Letters and Communities: Studies in the Socio-Political Dimensions of Ancient Epistolography

ISBN : 9780198804208

Paola Ceccarelli; Lutz Doering; Thorsten Fogen; Ingo Gildenhard
384 ページ
156 x 234 mm

In the ancient world, letter-writing not only forged connections between individuals, but also helped to construct and cultivate group-identities and communities. This volume establishes the interface of epistolary discourse and group formation as a vital but hitherto neglected area of research and explores the interrelation of letters and communities in case studies covering four key cultural configurations: Greece, Rome, Judaism, and Christianity. Drawing on the expertise of a wide range of scholars across a variety of fields, it offers a multi-disciplinary approach to the socio-political dimensions of letter-writing in the ancient world.


List of Contributors
0 Paola Ceccarelli, Lutz Doering, Thorsten Fogen, and Ingo Gildenhard: Introduction
A: Theory and Practice of Epistolary Communication
1 Thorsten Fogen: Ancient Approaches to Letter-Writing and the Configuration of Communities through Epistles
2 Bianca-Jeanette Schroder: Couriers and Conventions in Cicero's Epistolary Network
B: Configurations of Power and Epistolary Communication: From Greece to Rome
3 Sian Lewis: Tyrants, Letters, and Legitimacy
4 Manuela Mari: Powers in Dialogue: The Letters and diagrammata of Macedonian Kings to Local Communities
5 Paola Ceccarelli: Letters and Decrees: Diplomatic Protocols in the Hellenistic Period
6 Robin Osborne: Letters, Diplomacy, and the Roman Conquest of Greece
7 Ingo Gildenhard: A Republic in Letters: Epistolary Communities in Cicero s Correspondence, 49-43 BCE
C: Letters and Communities in Ancient Judaism and Early Christianity
8 Sebastian Gratz: The Literary and Ideological Character of the Letters in Ezra 4-7
9 Philip Alexander: 'From me, Jerusalem, the Holy City, to you Alexandria in Egypt, my Sister ....' (Bavli Sanhedrin 107b): The Role of Letters in Power Relations between 'Centre' and 'Periphery' in Judaism in the Hellenistic, Roman, and Early Islamic Periods
10 Lutz Doering: Configuring Addressee Communities in Ancient Jewish Letters: The Case of the Epistle of Baruch (2 Baruch 78-86)
11 John M. G. Barclay: The Letters of Paul and the Construction of Early Christian Networks
12 Karl-Wilhelm Niebuhr: The Communities Configured in the Letter of James
D: Envoi
13 Catharine Edwards: Conversing with the Absent, Corresponding with the Dead: Friendship and Philosophical Community in Seneca's Letters
General Index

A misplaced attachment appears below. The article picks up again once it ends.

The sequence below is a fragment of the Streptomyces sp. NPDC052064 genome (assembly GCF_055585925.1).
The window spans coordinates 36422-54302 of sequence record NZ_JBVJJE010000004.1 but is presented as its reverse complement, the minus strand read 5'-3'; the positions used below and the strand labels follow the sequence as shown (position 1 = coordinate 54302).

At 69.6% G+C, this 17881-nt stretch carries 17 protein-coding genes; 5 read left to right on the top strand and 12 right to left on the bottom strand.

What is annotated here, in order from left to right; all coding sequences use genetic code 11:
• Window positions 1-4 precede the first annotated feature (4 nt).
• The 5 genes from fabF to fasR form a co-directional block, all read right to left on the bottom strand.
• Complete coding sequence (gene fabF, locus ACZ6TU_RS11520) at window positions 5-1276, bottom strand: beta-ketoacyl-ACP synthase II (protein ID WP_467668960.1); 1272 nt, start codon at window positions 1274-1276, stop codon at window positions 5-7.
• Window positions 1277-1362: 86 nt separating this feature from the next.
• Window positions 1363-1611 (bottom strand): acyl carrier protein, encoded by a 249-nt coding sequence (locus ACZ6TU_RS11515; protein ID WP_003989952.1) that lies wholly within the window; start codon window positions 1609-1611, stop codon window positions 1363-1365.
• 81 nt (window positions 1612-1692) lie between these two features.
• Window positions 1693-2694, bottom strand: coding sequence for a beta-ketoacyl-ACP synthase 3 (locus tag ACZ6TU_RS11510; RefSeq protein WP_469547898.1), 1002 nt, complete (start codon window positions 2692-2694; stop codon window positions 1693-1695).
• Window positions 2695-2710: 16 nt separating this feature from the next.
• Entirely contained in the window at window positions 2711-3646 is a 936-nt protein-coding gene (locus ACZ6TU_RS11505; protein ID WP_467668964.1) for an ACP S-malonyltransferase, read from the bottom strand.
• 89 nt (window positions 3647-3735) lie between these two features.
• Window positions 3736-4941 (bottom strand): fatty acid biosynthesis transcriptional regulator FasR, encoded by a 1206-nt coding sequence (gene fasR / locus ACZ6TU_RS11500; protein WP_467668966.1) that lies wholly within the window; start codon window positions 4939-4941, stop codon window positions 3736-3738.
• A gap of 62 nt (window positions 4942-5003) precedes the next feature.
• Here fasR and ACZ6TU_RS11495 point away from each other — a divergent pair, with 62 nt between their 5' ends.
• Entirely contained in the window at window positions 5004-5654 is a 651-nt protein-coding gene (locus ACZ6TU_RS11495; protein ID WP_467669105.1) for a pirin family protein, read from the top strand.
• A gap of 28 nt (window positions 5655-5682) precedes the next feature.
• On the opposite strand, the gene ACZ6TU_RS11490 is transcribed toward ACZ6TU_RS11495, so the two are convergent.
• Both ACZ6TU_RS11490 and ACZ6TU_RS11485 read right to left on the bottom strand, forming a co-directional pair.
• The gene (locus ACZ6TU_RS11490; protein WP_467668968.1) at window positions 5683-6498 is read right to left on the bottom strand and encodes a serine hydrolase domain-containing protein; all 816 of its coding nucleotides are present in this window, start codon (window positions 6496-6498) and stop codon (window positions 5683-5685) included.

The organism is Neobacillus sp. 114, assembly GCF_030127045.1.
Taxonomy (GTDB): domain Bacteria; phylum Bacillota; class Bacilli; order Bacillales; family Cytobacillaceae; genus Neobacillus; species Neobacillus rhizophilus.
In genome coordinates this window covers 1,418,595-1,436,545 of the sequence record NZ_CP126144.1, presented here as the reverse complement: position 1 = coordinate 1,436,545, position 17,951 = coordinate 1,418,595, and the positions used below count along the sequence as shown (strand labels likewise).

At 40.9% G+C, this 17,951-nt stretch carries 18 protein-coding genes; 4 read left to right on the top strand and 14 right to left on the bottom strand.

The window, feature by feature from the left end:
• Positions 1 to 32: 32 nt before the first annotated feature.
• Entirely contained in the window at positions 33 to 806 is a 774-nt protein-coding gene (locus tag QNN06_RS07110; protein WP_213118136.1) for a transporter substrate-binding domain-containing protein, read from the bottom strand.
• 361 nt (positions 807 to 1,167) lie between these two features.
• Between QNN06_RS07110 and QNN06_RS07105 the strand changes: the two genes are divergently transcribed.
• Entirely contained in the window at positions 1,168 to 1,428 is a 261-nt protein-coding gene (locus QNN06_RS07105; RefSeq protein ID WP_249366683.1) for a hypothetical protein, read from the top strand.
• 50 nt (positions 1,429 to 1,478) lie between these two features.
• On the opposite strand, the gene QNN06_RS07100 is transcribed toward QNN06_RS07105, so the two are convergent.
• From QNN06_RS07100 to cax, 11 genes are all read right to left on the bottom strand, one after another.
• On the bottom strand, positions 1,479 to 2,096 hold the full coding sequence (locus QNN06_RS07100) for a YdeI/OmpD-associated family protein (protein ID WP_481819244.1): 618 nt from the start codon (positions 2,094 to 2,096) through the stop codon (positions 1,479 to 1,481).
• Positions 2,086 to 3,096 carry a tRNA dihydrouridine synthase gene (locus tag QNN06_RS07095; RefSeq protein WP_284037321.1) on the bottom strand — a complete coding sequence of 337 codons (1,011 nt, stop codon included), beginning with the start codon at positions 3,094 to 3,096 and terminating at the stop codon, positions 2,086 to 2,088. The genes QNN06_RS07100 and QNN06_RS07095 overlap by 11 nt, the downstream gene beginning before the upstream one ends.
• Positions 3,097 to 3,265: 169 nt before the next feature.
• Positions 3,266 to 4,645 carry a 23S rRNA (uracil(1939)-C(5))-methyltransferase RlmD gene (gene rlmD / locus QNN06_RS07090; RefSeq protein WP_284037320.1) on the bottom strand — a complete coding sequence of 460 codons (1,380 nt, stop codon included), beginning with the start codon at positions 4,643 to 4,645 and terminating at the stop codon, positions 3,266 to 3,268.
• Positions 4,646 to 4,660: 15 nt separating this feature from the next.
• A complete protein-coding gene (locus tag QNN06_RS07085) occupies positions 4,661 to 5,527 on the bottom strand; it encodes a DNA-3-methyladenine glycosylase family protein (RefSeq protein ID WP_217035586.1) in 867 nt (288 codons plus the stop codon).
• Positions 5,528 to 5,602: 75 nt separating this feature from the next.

Index locorum
Index of Authors


Paola Ceccarelli is Lecturer in Classical Greek History at University College London. Before joining UCL in 2015, she held university posts in Switzerland (Lausanne, 1991-93), Italy (L'Aquila, 1994-2006), and England (Durham, 2006-12), as well as research fellowships in France (EHESS, 2009), the United States (Center for Hellenic Studies, 1998-99), Germany (Konstanz, 2009; Heidelberg, 2011), and Cambridge (2013-2015). Her main areas of interest include concepts of space and identity in the ancient world, ancient performance culture, and Greek historiography, and she is currently working on an edition, including translation and commentary, of the Seleukid Royal Correspondence.; Lutz Doering is Professor of New Testament and Ancient Judaism at the University of Munster and heads the Institutum Judaicum Delitzschianum, an institute dedicated to research on Judaism in antiquity and Christian-Jewish relations. Previously, he taught at the University of Jena (1999-2003), King's College London (2004-2009), and Durham University (2009-2014); in 2011/12, he held an AHRC Research Fellowship and in 2014/15 he was a Fellow at the Israel Institute for Advanced Studies, Jerusalem. Since 2014, he has led a project within the Munster Cluster of Excellence, 'Religion and Politics', on integration and diversification in Palestinian Judaism during the Hellenistic-Roman period, focusing both on the Dead Sea Scrolls and on the early history of the synagogue.; Thorsten Fogen is Associate Professor (Reader) in Classics at Durham University. Previously he taught at the Humboldt University of Berlin (2002-09. He held research fellowships at the Center for Hellenic Studies in Washington, D.C. (2005/06), the University of California, Los Angeles (2007/08), the Netherlands Institute for Advanced Study (2015/16), and the 'Internationales Kolleg Morphomata' at the University of Cologne (2016/17). His research focuses on Latin literature, especially from the late Republic until the early Empire, with particular interests in ancient technical texts, epistolography, animals in antiquity, and the history of linguistic ideas.; Ingo Gildenhard is Reader in Classics and the Classical Tradition at the University of Cambridge and a fellow of King's College. Before taking up his current post he also taught at King's College London (1999-2006) and Durham University (2006-2012), and held research fellowships at Clare Hall, Cambridge (2006) and the University of Konstanz (2009); from 2009-12, he was the recipient of a major research fellowship of the Leverhulme Trust. His research interests cover the fields of Latin literature (especially Cicero, Virgil, and Ovid), Roman culture, and the classical tradition, on which he has (co-)authored and edited several volumes and articles.